Before I begin pretending I know what I’m talking about, I want to let it be known that this was the most confusing thing I’ve read since I took Philosophy in the 2019 fall semester. I’m not sure what it was about this text, maybe it was the fact that it’s ancient, maybe it’s because the author is really intelligent, or maybe it’s just because I’m not smart enough. But whatever it was I will admit that I was lost way too many times while reading this. I’m still going to attempt to explain exactly what I read but I cannot emphasize enough how much I believe my analysis of what I read is probably far from what I actually read. 

The first chapter of the text is called “Self-Help National And Individual”, and from what I got from the first part of the chapter is probably what the “national” part meant. I can’t go in depth because as I said before I was really confused reading this, but I believe it was stating how important it is for people to help themselves rather than getting help from others. I remember the nation being brought up multiple times and the idea of self-help relating to that so it could possibly be saying with the way society is, helping oneself will always be the best move. As I continued to read I began to notice a pattern, and it was how it kept bringing up stories of people who started at a really low rank with not alot of money and worked their way up to high success all through self-help. A Lot of these consisted of people who taught themselves to read, write and a lot of the skills you would normally get in school. After seeing this pattern over and over again I came across a quote from Sir Humphry Davy on page 26 of the pdf who said “What I am I have made myself: I say this without vanity, and in pure simplicity of heart.” This might seem ridiculous but this quote showed me that, in a way, I was right about what I thought I was reading and these men were in fact starting from the ground and using self-help to become successful. 

Chapter 4 is called “Application and Perseverance” and it begins speaking about how these great people who gained success using self-help didn’t gain it just by teaching themselves or starting from the ground, they had qualities that a lot of people don’t have. The application and perseverance it’s referring to makes sense but seems a little extreme. That just goes to show how long ago these stories took place. On page 94, a violinist named Giardini was asked, how long would it take to learn the violin and he replied “Twelve hours a day for twenty years together.” Clearly this is to become a professional at a very high level but this is just one example of a few on how extreme at work some of these stories show. So when application and perseverance is said to be the key to success, it is meant to a very extreme level.

The chapter I chose to read was chapter 3, and it was very similar to chapter 1 and 4 except it included the stories of “Great Potters” specifically. There were 3 stories for 3 different men, Benard Palissy, Johann Friedrich Bottgher, and Josiah Wedgwood. Palissy, Bottgher and Wedgwood in their own ways rose to the top with each having ridiculous stories of self-help. Each of these men required the help of no one and got where they needed to be all on their own through intelligence.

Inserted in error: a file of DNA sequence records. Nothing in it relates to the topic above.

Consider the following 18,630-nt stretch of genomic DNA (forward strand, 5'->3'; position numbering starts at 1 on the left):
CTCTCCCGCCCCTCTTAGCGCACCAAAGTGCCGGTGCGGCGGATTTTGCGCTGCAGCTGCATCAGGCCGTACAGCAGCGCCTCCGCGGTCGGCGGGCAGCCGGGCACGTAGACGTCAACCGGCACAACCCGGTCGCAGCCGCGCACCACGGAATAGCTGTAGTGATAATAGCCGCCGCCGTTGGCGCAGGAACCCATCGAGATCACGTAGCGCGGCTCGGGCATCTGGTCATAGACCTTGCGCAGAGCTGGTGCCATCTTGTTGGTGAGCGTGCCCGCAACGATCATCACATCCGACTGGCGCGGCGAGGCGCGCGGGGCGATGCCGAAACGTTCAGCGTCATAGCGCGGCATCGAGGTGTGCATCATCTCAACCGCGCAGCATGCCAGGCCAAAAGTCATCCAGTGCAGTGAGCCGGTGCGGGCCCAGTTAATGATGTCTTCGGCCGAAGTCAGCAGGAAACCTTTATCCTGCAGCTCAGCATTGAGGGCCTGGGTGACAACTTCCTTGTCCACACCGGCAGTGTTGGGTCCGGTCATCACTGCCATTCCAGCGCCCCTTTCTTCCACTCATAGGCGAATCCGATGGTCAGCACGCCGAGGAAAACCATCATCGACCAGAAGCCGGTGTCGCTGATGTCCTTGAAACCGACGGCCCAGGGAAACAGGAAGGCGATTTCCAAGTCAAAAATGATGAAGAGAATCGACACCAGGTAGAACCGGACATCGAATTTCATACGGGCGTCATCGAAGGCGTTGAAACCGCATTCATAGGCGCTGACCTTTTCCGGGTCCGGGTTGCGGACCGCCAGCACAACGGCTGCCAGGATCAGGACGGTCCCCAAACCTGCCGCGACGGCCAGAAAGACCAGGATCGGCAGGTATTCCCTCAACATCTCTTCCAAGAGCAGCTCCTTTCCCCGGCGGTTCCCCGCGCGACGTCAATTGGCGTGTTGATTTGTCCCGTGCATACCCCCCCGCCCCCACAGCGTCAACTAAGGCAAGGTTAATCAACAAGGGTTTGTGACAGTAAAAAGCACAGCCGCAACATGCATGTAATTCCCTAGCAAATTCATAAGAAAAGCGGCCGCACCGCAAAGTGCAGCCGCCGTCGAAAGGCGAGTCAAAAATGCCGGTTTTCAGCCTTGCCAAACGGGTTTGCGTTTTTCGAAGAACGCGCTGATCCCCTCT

Samuel Smiles is most definetely a very intelligent person and a great author, but the date in which this was written took a big toll on me and I let it confuse me to the point where I’m not sure how correct I am at all. As far as I know, this book is about the successsful people of the past that didn’t have anything handed to them and ever since their youth was working hard at becoming the most successful people they can be.

 

Class Notes 2/18

Maslow’s Hierarchy of needs

 

Self fulfillment needs-

  • Self Actualization (Fits into the realm of self-help. Become the best version of yourself)

Psychological needs-

  • Esteem needs
  • Belongingness & Love needs

 Basic Needs- 

  • Safety Needs
  • Psychological Needs

 

Thesecret.tv

 

Website for Rhonda Byrne’s “The secret” information

  • Books for self-help
  • The Secret super app for mobiles devices
  • The greatest secret (New book by Rhonda Byrne)

 

In Class Videos

 

Video 1

SNL-Oprah the secret

http://moviestique.blogspot.com/2010/11/snl-oprah-secret.html

Parody of an Oprah episode where Rhonda Byrnes explains what “The secret” is

 

Video 2

Dave Chappelle | The Secret | Stand-Up Comedy

https://www.youtube.com/watch?v=WbS9jZOlQjc

Dave Chappelle mentions his thoughts on the secret in a stand-up segment

 

Video 3 (Didn’t get to watch, watch on your own before the next class)

The Blatantly Obvious (“The Secret” Parody)

https://www.youtube.com/watch?feature=player_embedded&v=sc3nIoiOUEk

Parody of “The Secret” by 24Calamity

 

Definitions

 

Repurpose – To make something over with a change of purpose

 

Gaslighting – To change the point of view of someone else to the point of them questioning things

 

Elided – To suppress or alter

 

Upcoming in class

 

  • Life logging
  • Happiness Apps 
  • Going to try self-help tips and record experiences

 

Tuesday 2/23

 

Read chapter 1, 4, and a chapter of your choice of 

Self-Help; with Illustrations of Conduct and Perseverance (Samuel Smiles), 1859

https://openlab.citytech.cuny.edu/belli-sp2021-eng3402/schedule/self-help-with-illustrations-of-conduct-a-samuel-smiles/

 

Due:

Annotate the document of what you read and be sure to have the annotation ready in a PDF document in case it is collected. 

 

Reading Response #2 (Samuel Smiles) for what you have read and thoughts on the text

 

*Class Notes will be done by Maria